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Research Papers

Densification, Microstructure, and Behavior of Hydroxyapatite Ceramics Sintered by Using Spark Plasma Sintering

[+] Author and Article Information
Shufeng Li1

College of Science and Technology, Nihon University, 7-24-1 Narashinodai, Funabashi, Chiba, 274-8501, Japanshufengster@gmail.com

Hiroshi Izui

College of Science and Technology, Nihon University, 7-24-1 Narashinodai, Funabashi, Chiba, 274-8501, Japan

Michiharu Okano

College of Science and Technology, Nihon University, 1-8-14 Kandasurugadai, Chiyoda, Tokyo, 101-8308, Japan

1

Corresponding author.

J. Eng. Mater. Technol 130(3), 031012 (Jun 11, 2008) (7 pages) doi:10.1115/1.2931153 History: Received August 13, 2007; Revised February 20, 2008; Published June 11, 2008

This paper discusses the dependence of the mechanical properties and microstructure of sintered hydroxyapatite (HA) on the sintering temperature and pressure. A set of specimens was prepared from as-received HA powder and sintered by using a spark plasma sintering (SPS) process. The sintering pressures were set at 22.3MPa, 44.6MPa, and 66.9MPa, and sintering was performed in the temperature range from 800°Cto1000°C at each pressure. Mechanisms underlying the interrelated temperature-mechanical and pressure-mechanical properties of dense HA were investigated. The effects of temperature and pressure on the flexural strength, Young’s modulus, fracture toughness, relative density, activation energy, phase stability, and microstructure were assessed. The relative density and grain size increased with an increase in the temperature. The flexural strength and Young’s modulus increased with an increase in the temperature, giving maximum values of 131.5MPa and 75.6GPa, respectively, at a critical temperature of 950°C and 44.6MPa, and the fracture toughness was 1.4MPam12 at 1000°C at 44.6MPa. Increasing the sintering pressure led to acceleration of the densification of HA.

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Copyright © 2008 by American Society of Mechanical Engineers
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Figures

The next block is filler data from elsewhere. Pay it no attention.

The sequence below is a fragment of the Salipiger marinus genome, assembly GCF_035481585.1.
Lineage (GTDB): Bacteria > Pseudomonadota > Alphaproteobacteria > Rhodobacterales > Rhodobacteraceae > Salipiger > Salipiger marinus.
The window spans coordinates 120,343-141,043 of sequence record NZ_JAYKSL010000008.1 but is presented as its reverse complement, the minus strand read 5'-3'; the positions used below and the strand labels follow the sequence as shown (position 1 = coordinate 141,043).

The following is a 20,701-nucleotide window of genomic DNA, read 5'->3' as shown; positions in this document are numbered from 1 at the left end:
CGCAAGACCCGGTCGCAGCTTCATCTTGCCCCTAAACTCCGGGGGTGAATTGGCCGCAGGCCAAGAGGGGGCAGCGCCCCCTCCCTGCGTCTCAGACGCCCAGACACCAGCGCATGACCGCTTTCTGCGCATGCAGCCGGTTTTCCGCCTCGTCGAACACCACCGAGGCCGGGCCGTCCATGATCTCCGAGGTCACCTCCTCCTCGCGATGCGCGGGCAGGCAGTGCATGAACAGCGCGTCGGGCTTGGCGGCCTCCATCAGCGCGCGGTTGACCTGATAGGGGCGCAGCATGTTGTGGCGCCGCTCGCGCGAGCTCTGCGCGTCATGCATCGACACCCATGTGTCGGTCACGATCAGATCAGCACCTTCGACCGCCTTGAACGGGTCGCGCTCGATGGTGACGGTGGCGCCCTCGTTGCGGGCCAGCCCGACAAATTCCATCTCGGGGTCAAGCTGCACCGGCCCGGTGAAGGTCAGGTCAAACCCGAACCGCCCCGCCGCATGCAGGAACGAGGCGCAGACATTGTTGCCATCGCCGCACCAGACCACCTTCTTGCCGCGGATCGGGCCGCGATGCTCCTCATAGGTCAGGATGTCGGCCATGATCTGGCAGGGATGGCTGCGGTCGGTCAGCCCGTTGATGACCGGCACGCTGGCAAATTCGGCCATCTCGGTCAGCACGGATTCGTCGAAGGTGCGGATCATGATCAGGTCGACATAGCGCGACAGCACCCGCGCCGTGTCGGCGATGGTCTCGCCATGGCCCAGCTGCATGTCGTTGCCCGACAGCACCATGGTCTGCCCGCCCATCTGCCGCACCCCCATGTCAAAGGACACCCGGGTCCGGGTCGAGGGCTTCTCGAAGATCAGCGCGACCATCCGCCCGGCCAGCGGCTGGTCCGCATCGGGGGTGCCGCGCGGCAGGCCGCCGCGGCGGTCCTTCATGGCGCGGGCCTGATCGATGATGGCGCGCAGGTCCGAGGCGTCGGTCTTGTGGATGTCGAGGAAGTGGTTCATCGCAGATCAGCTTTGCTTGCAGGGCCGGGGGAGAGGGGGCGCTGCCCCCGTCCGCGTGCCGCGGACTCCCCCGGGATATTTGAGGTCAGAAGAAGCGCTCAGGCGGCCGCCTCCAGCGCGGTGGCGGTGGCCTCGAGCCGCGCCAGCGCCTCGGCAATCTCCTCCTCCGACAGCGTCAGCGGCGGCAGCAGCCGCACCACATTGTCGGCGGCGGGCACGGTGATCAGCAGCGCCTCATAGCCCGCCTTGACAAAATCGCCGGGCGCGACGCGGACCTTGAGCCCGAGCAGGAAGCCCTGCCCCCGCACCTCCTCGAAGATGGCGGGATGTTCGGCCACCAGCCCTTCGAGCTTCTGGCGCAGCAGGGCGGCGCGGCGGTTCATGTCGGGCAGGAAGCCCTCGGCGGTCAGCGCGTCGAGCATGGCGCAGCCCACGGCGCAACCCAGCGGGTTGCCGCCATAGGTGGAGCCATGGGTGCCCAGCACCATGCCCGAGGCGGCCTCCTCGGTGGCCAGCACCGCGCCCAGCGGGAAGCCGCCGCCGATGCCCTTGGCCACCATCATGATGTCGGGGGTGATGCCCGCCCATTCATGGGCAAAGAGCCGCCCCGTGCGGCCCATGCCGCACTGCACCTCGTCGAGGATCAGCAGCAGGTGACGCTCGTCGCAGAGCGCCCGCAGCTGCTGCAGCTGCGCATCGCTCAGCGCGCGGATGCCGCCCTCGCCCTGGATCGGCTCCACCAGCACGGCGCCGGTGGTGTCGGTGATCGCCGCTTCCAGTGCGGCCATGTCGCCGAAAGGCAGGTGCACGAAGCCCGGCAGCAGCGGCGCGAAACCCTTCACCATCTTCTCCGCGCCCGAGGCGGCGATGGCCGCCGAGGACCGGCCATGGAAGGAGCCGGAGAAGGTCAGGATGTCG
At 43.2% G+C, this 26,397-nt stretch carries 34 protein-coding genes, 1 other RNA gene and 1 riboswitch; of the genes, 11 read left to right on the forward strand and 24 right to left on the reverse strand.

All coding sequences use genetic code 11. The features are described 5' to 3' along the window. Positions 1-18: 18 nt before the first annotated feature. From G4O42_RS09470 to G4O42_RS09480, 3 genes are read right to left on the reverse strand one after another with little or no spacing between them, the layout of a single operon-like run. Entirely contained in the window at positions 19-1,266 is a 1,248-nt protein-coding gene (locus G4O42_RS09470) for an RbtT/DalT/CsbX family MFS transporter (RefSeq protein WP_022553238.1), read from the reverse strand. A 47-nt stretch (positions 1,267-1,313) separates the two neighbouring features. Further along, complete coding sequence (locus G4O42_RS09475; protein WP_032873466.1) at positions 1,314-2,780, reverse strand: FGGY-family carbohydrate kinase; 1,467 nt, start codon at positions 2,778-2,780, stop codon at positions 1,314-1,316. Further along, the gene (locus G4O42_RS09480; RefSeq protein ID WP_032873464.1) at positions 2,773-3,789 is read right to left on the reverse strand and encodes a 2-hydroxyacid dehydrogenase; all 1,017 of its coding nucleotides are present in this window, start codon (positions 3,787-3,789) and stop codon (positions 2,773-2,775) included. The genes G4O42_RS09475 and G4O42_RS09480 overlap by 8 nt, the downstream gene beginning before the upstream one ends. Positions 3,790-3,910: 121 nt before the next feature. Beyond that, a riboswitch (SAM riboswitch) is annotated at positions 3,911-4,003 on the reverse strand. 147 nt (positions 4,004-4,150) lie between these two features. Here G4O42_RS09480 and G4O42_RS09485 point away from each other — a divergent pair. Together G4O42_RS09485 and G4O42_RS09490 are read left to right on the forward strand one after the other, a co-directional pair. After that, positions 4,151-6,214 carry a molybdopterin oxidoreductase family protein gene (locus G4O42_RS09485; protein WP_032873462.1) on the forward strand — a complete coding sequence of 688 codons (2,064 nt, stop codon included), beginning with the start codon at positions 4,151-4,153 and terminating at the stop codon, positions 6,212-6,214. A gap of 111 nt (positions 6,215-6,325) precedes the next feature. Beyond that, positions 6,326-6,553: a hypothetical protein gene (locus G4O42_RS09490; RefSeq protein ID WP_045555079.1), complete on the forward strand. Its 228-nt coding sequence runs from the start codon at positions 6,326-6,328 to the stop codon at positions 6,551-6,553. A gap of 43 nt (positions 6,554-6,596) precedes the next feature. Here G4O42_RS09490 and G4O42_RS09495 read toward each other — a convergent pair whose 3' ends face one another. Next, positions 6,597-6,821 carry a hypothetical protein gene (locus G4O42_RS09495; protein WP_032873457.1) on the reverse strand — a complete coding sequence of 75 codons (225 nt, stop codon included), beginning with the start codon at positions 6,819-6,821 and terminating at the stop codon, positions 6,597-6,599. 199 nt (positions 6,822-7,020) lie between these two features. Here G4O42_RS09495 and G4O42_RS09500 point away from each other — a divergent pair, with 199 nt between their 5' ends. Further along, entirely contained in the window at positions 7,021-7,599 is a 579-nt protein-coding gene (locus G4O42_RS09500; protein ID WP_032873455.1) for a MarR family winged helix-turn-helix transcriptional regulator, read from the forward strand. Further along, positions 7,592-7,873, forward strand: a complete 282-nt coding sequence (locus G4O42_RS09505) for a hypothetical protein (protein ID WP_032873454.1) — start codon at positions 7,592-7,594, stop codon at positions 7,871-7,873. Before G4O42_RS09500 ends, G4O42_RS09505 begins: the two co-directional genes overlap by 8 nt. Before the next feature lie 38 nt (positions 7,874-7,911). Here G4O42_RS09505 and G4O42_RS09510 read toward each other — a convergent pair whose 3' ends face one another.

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Figure 1

SEM image of the morphology and an XRD pattern of the as-received SHA100 powder

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Figure 2

XRD patterns of specimens sintered at different temperatures and a pressure of 66.9MPa compared with the pattern of the as-received SHA100 powder

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Figure 3

Relative density of sintered SHA100 versus sintering temperature at different sintering pressures

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Figure 8

Flexural strength of HA sintered at different sintering pressures as a function of sintering temperature

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Figure 9

Young’s modulus of HA sintered at different pressures as a function of sintering temperature

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Figure 10

SEM micrographs of the morphology of the Vickers indentations of samples sintered at different pressures used for determining the fracture toughness

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Figure 11

Fracture toughness of HA sintered at different pressures as a function of sintering temperature

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Figure 12

SEM image of the morphology of the fracture surface of HA sintered at 1000°C and 66.9MPa

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Figure 7

Arrhenius plot of natural logarithm of the mean grain size versus the reciprocal of the sintering temperature at different pressures

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Figure 6

Average grain size of SHA100 sintered at different pressures as a function of the sintering temperature

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Figure 5

SEM image of the morphology of the cross sections of SHA100 sintered at different temperatures and pressures: (a)–(c) 22.3MPa, (a′)–(c′)44.6MPa, and (a″)–(c″)66.9MPa

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Figure 4

Transparency of HA compacts sintered at 44.6MPa

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